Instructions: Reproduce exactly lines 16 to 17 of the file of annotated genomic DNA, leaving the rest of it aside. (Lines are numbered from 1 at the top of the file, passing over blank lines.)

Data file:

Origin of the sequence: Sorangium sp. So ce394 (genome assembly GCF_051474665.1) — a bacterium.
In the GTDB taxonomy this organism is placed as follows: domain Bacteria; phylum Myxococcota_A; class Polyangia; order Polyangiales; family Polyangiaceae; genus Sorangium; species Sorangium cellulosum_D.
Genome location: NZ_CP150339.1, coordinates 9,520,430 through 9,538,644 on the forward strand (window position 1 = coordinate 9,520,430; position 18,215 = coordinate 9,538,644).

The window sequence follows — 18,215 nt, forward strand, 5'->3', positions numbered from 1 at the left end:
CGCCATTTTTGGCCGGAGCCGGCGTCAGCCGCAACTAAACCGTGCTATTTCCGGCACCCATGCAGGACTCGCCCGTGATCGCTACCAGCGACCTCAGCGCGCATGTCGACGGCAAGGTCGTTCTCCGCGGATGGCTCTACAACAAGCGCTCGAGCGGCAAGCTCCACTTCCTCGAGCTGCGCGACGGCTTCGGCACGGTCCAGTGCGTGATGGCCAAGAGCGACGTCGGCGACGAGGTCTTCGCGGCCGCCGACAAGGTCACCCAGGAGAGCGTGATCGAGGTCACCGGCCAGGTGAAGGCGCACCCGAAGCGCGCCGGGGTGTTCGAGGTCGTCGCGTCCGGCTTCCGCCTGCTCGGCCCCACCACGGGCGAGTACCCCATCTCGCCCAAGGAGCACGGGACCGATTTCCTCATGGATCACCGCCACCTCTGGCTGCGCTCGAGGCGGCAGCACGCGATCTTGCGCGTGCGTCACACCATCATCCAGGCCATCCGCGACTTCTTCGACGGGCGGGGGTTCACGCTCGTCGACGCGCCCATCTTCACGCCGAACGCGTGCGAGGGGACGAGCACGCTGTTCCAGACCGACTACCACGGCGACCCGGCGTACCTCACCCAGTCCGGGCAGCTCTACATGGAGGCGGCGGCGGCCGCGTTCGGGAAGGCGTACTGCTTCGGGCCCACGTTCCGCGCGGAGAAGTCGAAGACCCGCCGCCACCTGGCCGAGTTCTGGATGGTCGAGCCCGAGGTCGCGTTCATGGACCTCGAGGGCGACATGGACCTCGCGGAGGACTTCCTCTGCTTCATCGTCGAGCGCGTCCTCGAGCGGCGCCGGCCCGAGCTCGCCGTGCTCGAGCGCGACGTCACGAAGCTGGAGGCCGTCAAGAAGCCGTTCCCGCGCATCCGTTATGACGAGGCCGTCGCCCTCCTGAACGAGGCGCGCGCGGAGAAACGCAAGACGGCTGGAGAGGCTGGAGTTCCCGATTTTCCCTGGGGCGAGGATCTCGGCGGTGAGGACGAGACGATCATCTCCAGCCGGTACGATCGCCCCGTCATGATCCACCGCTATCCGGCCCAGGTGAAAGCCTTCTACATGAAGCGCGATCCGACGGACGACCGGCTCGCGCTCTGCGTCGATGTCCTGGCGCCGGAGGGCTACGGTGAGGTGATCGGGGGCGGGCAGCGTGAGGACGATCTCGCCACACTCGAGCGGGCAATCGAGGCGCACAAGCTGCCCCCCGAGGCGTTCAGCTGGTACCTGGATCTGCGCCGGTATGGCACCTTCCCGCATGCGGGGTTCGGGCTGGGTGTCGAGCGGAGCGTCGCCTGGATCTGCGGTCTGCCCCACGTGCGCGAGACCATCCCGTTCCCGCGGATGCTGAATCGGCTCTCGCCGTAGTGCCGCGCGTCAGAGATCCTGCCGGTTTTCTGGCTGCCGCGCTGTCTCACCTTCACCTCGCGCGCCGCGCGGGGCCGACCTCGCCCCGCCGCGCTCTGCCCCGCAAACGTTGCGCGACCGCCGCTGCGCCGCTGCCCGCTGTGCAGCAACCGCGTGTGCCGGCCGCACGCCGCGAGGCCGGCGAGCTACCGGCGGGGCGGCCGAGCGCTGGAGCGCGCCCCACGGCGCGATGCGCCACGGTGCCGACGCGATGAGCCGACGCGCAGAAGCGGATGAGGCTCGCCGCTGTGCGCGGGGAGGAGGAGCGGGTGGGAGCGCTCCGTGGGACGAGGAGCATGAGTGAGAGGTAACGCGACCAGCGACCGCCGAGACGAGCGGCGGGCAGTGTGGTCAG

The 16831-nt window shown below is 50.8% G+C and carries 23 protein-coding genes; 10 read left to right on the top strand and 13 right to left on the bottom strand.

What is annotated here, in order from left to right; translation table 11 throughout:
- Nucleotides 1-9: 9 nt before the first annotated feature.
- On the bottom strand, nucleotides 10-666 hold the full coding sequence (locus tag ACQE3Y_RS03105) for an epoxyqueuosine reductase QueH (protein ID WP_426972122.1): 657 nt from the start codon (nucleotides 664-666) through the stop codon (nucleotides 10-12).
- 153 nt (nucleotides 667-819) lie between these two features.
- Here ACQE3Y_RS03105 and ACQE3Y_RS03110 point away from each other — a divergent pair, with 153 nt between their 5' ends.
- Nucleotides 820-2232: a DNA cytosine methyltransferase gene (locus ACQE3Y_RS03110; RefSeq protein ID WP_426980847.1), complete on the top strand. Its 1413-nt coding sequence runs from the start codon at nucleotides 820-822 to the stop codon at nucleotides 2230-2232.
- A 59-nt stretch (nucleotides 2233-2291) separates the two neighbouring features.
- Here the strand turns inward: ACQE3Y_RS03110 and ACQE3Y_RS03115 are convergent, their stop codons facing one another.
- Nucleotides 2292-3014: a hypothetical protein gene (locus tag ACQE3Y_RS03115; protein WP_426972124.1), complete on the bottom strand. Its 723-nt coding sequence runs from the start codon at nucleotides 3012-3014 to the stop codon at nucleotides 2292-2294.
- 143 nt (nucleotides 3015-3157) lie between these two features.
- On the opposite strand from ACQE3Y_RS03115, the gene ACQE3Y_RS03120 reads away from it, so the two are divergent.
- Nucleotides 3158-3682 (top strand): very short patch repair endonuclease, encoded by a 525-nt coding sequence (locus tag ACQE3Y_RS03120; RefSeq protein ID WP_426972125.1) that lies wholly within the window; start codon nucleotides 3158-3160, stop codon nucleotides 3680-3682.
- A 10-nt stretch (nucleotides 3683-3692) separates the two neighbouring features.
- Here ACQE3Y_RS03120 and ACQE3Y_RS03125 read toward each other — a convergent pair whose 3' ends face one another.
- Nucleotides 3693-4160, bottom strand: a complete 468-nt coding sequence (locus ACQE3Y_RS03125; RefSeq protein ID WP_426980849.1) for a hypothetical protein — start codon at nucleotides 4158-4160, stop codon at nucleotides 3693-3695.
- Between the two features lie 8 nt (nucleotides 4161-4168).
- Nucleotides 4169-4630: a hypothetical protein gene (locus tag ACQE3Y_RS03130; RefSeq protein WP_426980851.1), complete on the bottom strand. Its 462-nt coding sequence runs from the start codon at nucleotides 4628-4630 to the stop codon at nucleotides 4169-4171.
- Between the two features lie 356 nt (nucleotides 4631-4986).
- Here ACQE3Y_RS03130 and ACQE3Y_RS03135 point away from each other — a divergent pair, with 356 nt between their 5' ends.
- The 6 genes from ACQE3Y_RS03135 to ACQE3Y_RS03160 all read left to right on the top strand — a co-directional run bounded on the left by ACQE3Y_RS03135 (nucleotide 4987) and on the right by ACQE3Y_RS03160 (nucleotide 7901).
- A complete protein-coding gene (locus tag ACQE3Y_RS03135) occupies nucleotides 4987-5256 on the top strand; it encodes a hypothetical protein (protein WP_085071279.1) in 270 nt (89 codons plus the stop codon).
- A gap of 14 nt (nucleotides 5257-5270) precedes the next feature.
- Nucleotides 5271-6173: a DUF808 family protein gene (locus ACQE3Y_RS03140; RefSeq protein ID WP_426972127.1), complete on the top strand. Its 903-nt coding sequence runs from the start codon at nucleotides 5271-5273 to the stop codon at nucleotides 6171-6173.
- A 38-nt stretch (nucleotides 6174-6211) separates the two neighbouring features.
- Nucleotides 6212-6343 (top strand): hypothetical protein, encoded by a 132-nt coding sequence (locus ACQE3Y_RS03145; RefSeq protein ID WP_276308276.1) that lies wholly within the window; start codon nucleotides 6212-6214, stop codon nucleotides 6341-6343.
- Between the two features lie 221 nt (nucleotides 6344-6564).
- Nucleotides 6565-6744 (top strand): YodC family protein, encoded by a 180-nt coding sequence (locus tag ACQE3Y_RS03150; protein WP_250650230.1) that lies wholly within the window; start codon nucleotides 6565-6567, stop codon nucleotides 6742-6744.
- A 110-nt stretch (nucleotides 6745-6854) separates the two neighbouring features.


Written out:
- 143 nt (nucleotides 3015-3157) lie between these two features.
- On the opposite strand from ACQE3Y_RS03115, the gene ACQE3Y_RS03120 reads away from it, so the two are divergent.